ATHENS – D’Andre Walker doesn’t play very much. When he does, things happen. Sometimes that’s good, sometimes it’s not.
Walker is the epitome of a high-energy guy. A teammate called him – affectionately – a member of the “nut squad.” And one look at the sophomore outside linebacker shows his potential: 6-foot-3, 224 pounds, lean and fast.
Despite limited playing time, Walker has 19.5 tackles this year, and has been credited with seven quarterback pressures. That’s tied for third on the team, behind only Lorenzo Carter and Davin Bellamy.
“When I get in, I’m fired just up to be out there,” Walker said.
But sometimes too fired up.
So far this season, Walker has been penalized twice for unsportsmanlike conduct: After Georgia’s defense made an interception at Missouri, and during a punt return at South Carolina. (A punt return that was fair caught.)
Walker was also called for roughing-the-passer at South Carolina, moving the ball to the 1. The Gamecocks scored on the next play to draw within 21-14.
And in another sign of being a bit over-eager, Walker has been called for offsies on kickoffs not once this season, but twice.
It caught the notice of head coach Kirby Smart, who had what Walker called “a little sit-down conversation” with him.
“Just working on being more disciplined, I guess you would say,” Walker said. “And at the same time, my focus is not really about more playing time, it’s just bringing energy any chance I get.”
Sometimes you go too far when you’re trying to make something happen. But Walker said it’s not that.
“I’d just say not paying attention,” Walker said. “One was a punt, and I didn’t know he was downfield. And I just hit him. It was a mistake.”
But Smart, when asked about Walker this week, didn’t sound too obsessed about Walker’s penalties. He called Walker a “twitchy” player – as in quick – who hasn’t played as much on defense in the middle part of the year because they’ve played more physical running teams.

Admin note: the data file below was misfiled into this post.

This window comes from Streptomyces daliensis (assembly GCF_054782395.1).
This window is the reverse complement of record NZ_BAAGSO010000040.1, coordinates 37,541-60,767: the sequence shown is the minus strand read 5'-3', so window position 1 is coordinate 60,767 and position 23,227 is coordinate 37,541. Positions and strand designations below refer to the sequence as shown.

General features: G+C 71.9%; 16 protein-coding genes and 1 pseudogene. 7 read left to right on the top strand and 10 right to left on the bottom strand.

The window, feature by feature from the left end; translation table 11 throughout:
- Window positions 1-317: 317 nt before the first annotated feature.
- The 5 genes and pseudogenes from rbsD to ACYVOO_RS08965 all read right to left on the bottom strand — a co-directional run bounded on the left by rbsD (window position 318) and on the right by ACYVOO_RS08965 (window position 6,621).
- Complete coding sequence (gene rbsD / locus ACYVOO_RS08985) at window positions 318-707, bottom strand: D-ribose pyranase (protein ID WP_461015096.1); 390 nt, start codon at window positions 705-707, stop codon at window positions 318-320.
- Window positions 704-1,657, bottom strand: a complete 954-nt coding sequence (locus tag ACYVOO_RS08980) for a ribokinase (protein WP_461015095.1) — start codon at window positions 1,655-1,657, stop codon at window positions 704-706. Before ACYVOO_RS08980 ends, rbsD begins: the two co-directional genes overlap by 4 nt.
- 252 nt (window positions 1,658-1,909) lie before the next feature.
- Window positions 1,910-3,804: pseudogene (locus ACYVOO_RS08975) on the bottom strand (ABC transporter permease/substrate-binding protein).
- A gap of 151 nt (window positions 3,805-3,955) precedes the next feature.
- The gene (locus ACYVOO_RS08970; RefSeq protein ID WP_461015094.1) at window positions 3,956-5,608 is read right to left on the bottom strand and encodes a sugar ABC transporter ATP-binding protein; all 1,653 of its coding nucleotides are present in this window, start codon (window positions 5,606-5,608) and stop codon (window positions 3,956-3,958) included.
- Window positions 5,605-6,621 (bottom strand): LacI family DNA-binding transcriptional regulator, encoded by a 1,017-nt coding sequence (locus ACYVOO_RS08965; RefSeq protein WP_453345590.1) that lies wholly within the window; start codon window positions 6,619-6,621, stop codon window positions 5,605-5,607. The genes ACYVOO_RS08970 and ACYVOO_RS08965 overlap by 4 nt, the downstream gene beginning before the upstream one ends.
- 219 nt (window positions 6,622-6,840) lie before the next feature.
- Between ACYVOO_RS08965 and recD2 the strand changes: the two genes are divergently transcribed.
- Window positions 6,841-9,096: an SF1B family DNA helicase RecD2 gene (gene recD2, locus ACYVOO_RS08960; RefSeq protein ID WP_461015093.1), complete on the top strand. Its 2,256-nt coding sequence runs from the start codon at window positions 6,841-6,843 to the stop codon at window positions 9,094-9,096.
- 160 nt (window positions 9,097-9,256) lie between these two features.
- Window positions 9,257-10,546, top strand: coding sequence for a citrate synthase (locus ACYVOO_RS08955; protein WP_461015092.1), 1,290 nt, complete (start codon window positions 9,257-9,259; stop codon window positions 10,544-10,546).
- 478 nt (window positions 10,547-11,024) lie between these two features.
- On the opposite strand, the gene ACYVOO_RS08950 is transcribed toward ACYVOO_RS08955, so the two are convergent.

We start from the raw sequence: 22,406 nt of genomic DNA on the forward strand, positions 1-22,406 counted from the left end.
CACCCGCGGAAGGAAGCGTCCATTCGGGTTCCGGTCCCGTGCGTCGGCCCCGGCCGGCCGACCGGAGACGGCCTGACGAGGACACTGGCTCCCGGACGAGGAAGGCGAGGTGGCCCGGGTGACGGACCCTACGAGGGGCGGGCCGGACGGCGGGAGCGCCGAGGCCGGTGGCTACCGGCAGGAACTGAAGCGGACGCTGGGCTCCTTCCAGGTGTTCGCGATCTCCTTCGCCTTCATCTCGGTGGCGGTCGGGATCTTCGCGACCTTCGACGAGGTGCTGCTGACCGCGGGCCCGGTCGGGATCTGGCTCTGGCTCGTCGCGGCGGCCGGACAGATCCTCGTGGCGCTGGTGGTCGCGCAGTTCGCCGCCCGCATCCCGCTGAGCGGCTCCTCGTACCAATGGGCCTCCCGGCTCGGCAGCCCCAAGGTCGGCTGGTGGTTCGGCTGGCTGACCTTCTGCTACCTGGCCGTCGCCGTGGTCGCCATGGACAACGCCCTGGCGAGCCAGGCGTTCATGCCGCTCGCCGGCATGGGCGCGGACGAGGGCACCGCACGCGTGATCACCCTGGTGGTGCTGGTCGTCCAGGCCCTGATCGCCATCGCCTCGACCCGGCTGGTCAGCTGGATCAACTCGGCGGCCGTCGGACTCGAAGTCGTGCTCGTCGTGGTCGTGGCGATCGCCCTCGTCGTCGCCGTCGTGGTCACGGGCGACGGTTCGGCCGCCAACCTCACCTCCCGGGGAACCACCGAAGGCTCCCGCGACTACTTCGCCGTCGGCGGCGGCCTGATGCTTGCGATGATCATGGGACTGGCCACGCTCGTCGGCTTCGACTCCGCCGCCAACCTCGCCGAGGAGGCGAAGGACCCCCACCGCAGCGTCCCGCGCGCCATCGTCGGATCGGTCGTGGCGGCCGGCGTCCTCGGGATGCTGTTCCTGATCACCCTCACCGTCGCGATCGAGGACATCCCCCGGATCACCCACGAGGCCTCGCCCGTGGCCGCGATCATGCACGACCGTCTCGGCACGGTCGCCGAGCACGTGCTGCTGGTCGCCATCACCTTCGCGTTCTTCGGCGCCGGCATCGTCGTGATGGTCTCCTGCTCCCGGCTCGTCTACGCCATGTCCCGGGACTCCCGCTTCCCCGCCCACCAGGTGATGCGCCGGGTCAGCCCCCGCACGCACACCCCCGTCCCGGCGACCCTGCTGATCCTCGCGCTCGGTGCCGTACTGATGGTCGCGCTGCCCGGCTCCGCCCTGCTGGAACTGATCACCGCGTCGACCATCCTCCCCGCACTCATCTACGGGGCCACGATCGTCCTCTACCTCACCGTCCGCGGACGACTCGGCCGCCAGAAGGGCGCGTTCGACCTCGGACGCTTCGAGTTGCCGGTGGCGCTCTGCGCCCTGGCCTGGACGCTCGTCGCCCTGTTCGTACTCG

“Yeah we did (meet about the penalties), but that didn’t have any effect on his playing. It’s more about the kind of teams we’ve played,” Smart said. “If he can help the team and benefit the team then he’s going to be out there. He’s a fast guy that makes a lot of space plays.”
So Walker’s defensive playing time may change based on the opponent. He’s become a mainstay on special teams, though, establishing himself last year when he blocked a punt. That kind of energy works well on special teams, when you contain it.
“He’s got that special teams nut squad to him,” said senior Ryne Rankin, a special teams standout. “You’ve gotta be one or have a bunch of them.”
Depending on how things play out, Walker could be in line for more outside linebacker snaps in the next couple years. If he can fill out his frame, he has the speed and ability to stand out there.
In the meantime, he waits.
“I just have to play my role right now,” Walker said. “And that’s really bringing energy at any point, any chance I get.”